(1) The balance of biological life. . . the circle of energy that is needed for you to exist in what you call "nature."

(2) To be harvested. Yes, it's true. Many exist for your sustenance, and this is appropriate. It is a harmony between Human and animal, and always has. Remember the buffalo that willingly came into the indigenous tribes to be sacrificed when called? These are stories that you should examine again. The inappropriateness of today's culture is how these precious creatures are treated. Did you know that if there was an honoring ceremony at their death, they would nourish you better? Did you know that there is ceremony that could benefit all of humanity in this way. Perhaps it's time you saw it.

(3) To be loved and to love. For many cultures, animals serve as surrogate children, loved and taken care of. It gives Humans a chance to show compassion when they need it, and to have unconditional love when they need it. This is extremely important to many, and provides balance and centering for many.

Do animals know all this? At a basic level, they do. Not in the way you "know," but in a cellular awareness they understand that they are here in service to planet earth. If you honor them in all three instances, then balance will be the result. Your feelings about their treatment is important. Temper your reactions with the spiritual logic of their appropriateness and their service to humanity. Honor them in all three cases.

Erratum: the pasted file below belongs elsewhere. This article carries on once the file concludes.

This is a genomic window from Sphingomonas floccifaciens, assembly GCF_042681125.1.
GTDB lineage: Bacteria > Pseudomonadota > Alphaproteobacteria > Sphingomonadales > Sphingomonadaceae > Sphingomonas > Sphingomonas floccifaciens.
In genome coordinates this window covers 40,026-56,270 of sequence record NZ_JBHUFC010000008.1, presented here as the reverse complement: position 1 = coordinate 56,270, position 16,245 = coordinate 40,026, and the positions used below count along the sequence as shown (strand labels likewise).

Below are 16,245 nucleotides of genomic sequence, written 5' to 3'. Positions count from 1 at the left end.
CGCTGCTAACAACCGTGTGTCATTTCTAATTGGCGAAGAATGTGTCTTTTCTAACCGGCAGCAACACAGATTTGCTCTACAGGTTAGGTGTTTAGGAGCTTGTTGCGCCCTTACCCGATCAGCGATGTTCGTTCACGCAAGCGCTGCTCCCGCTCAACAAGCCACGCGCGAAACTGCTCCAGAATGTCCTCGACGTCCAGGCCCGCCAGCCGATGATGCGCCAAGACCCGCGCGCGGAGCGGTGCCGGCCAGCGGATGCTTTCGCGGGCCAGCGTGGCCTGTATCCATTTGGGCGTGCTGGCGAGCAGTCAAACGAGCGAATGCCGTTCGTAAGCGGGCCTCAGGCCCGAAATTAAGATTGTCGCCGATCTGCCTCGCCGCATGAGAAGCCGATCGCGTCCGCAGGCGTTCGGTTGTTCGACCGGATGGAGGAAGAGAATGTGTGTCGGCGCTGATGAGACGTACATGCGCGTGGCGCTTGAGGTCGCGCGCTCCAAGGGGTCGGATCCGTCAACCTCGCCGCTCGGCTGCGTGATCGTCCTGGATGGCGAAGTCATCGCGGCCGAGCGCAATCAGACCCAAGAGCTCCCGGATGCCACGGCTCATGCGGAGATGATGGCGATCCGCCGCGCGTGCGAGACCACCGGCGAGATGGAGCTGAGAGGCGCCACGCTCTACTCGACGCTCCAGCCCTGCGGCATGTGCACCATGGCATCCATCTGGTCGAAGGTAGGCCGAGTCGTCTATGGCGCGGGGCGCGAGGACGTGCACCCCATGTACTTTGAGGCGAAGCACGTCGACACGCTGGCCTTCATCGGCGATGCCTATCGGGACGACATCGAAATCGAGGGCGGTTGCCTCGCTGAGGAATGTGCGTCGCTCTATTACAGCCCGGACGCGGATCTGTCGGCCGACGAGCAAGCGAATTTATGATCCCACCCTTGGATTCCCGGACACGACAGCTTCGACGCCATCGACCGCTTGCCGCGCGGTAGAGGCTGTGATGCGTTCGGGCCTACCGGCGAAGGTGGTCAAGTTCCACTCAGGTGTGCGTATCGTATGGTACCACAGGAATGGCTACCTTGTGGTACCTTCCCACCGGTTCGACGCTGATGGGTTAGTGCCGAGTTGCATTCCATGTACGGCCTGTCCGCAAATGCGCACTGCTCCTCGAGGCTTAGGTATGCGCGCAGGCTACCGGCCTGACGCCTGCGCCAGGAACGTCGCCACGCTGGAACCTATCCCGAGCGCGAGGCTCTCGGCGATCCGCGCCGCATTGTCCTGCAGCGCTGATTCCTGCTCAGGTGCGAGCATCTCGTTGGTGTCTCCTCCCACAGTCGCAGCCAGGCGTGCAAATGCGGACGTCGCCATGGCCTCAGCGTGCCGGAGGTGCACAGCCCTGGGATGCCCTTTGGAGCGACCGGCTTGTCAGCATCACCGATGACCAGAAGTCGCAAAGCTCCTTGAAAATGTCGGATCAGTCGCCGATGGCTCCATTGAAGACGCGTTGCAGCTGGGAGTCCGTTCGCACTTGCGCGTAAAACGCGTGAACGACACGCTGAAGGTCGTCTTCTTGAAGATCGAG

Dian Fossey's birthday celebrated with a Google doodle

Dian Fossey's birthday celebrated with a Google doodle
American zoologist played by Sigourney Weaver in the film Gorillas in the Mist would have been 82 on Thursday (16 January 2014)

Saturday, February 17, 2007

Depressing picture of Indonesia's tropical forests

Rita A. Widiadana, The Jakarta Post, Nusa Dua

If you wished to better understand the condition of Indonesia's tropical forests, you could imagine them as a person suffering fourth-stage cancer -- very sick and hopeless.

This almost desperate statement was uttered by the nation's No. 1 person in the Forestry Ministry. In reality, it is much worse on the ground.